About Mission: Restore

Since 1993, Mission: Restore volunteer surgeons have collectively performed more than 1,500 complex reconstructive surgeries in more than 20 countries and four continents. In recent years, Mission: Restore has focused on the most cost-effective and impactful way to create long-term, sustainable solutions to the emerging world's healthcare needs. Mission: Restore is currently implementing its medical and surgical training programs in Myanmar (Burma) and is planning programs in Tanzania and Haiti. At Mission: Restore, we estimate that we will have trained more than 100 surgeons and changed the lives of more than 100,000 patients in our first ten years.

Our Challenge

At Mission: Restore, we aim to create a sustainable infrastructure, forge long-term relationships, and effect permanent change.

Global Challenge

Each year nearly 5 million people worldwide die from injuries. This is approximately the number of deaths caused by HIV / AIDS, malaria, and tuberculosis combined. Ninety percent of these injuries occur in developing countries.

Our History

In 1993, Mission: Restore Co-Founder and Chair Dr. Kaveh Alizadeh began his volunteer work in the Afghan refugee camps, which was a life-changing experience for him. Each year since then he has participated in volunteer missions and travelled all over the world, including Central and South America, the Middle East, and Asia. In 2009, Dr. Alizadeh's humanitarian volunteer work earned him the prestigious Ellis Island Medal of Honor.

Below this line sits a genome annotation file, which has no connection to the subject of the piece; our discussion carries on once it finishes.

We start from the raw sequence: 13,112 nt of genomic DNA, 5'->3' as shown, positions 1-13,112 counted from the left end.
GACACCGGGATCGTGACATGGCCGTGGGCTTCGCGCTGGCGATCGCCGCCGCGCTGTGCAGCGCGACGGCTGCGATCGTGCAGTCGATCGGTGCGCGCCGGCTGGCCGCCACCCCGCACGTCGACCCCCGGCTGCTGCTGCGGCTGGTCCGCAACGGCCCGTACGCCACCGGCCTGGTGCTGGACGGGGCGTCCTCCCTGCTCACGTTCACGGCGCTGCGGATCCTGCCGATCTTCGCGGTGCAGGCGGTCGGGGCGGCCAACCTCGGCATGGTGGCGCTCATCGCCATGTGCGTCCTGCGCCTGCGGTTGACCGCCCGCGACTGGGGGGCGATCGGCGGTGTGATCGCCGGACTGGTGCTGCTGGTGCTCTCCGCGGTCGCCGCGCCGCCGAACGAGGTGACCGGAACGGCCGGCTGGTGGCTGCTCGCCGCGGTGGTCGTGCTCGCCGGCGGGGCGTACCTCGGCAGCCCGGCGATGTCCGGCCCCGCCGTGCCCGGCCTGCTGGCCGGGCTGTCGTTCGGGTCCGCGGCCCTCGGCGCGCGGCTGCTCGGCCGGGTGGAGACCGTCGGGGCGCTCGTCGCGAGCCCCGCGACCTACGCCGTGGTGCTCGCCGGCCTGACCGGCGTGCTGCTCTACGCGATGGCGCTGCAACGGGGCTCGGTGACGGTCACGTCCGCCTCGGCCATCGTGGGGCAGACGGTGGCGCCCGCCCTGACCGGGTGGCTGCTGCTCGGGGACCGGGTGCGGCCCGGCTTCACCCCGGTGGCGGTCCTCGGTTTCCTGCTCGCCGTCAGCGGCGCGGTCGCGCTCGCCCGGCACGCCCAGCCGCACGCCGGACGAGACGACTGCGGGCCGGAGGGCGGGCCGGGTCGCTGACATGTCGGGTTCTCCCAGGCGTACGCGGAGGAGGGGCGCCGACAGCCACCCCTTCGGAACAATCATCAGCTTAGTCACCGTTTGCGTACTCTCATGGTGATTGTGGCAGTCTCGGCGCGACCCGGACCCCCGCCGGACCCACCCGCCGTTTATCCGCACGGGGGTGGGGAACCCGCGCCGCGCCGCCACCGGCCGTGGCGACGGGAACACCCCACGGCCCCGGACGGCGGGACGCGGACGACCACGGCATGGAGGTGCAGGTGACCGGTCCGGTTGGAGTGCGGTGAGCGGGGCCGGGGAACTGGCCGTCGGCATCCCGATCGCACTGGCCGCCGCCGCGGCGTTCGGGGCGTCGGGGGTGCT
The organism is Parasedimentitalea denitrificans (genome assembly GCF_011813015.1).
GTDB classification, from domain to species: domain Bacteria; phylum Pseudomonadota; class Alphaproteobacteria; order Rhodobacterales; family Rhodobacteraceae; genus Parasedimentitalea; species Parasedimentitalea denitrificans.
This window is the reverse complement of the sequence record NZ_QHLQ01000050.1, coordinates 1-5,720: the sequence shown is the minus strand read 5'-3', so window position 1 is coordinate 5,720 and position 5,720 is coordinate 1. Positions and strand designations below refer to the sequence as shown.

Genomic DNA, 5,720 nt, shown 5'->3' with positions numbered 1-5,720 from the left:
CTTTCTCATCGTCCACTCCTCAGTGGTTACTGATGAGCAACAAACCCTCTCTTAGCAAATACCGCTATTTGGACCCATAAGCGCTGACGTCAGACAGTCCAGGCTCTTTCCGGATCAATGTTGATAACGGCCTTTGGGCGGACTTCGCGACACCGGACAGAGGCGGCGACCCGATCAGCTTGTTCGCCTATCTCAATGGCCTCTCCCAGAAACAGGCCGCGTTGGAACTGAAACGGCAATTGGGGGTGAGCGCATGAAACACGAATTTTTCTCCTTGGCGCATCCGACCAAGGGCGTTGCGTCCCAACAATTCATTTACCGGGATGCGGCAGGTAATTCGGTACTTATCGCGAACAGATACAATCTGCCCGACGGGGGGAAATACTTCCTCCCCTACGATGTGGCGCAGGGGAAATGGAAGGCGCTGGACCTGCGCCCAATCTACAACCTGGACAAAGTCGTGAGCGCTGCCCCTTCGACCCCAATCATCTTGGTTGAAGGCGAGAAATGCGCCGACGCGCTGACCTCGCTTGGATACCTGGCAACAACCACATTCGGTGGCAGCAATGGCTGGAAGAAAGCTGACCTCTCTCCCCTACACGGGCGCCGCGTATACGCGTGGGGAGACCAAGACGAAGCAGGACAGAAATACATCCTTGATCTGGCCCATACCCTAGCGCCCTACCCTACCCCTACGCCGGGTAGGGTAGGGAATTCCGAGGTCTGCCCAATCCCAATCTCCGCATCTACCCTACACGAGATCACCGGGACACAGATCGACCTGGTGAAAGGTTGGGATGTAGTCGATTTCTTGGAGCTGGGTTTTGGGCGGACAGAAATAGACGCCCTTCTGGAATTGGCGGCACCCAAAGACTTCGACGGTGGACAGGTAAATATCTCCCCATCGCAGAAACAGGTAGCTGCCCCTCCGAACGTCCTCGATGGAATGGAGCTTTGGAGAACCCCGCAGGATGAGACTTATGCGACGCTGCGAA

Prior to Mission: Restore, Dr. Alizadeh acquired considerable experience working with large organizations to deliver only high-volume surgeries on location with limited follow-up. In 2010, he recruited a group of physicians to help found a new kind of non-profit organization that would focus on the most cost-effective and impactful way to create long-term, sustainable solutions for the emerging world's healthcare needs. The result was Mission: Restore, a 501(c)(3) nonprofit organization that trains medical professionals abroad in complex reconstructive surgery in order to create a sustainable infrastructure.

Our Progress

Since 1993, Mission: Restore volunteer surgeons have collectively performed more than 1,500 complex reconstructive surgeries in more than 20 countries and 4 continents. In recent years, Mission: Restore has focused on implementing its medical and surgical training programs in Myanmar (Burma) and is planning programs in Tanzania and Haiti. At Mission: Restore, we estimate that in our first ten years, we will have trained more than 100 surgeons and changed the lives of more than 100,000 patients.

Sources

  • Beveridge M, Howard A. The burden of orthopaedic disease in developing countries. J Bone Joint Surg Am. 2004;86:1819Ð1822. [PubMed]
  • Murray CJ, Lopez AD. The global burden of disease: a comprehensive assessment of mortality and disability from diseases, injuries and risk factors in 1990 and projected to 2020 (Global burden of disease and injury series; vol. 1). Boston, MA: Harvard School of Public Health; 1996.
  • Peden M. Global collaboration on road traffic injury prevention. Inj Contr Saf Promot. 2005;12:85Ð91. [PubMed]
  • Peden MM, McGee K, Krug E. Injury: a leading cause of the global burden of disease, 2000. Geneva: WHO; 2002.
  • Ghaffar A, Hyder AA, Bishai D, Morrow RH. Interventions for control of road traffic injuries: review of effectiveness literature. J Pak Med Assoc. 2002;52:69-73. [PubMed]
  • Krug EG, Sharma GK, Lozano R. The global burden of injuries. Am J Public Health. 2000;90:523Ð526. [PMC free article] [PubMed]
  • Mock CN. Injuries in the developing world. West J Med. 2001;175:372Ð374. [PMC free article] [PubMed]

Learn more about our team, our work, or how you can make a difference. Our full story is at our dedicated website, missionrestore.org or contact our office online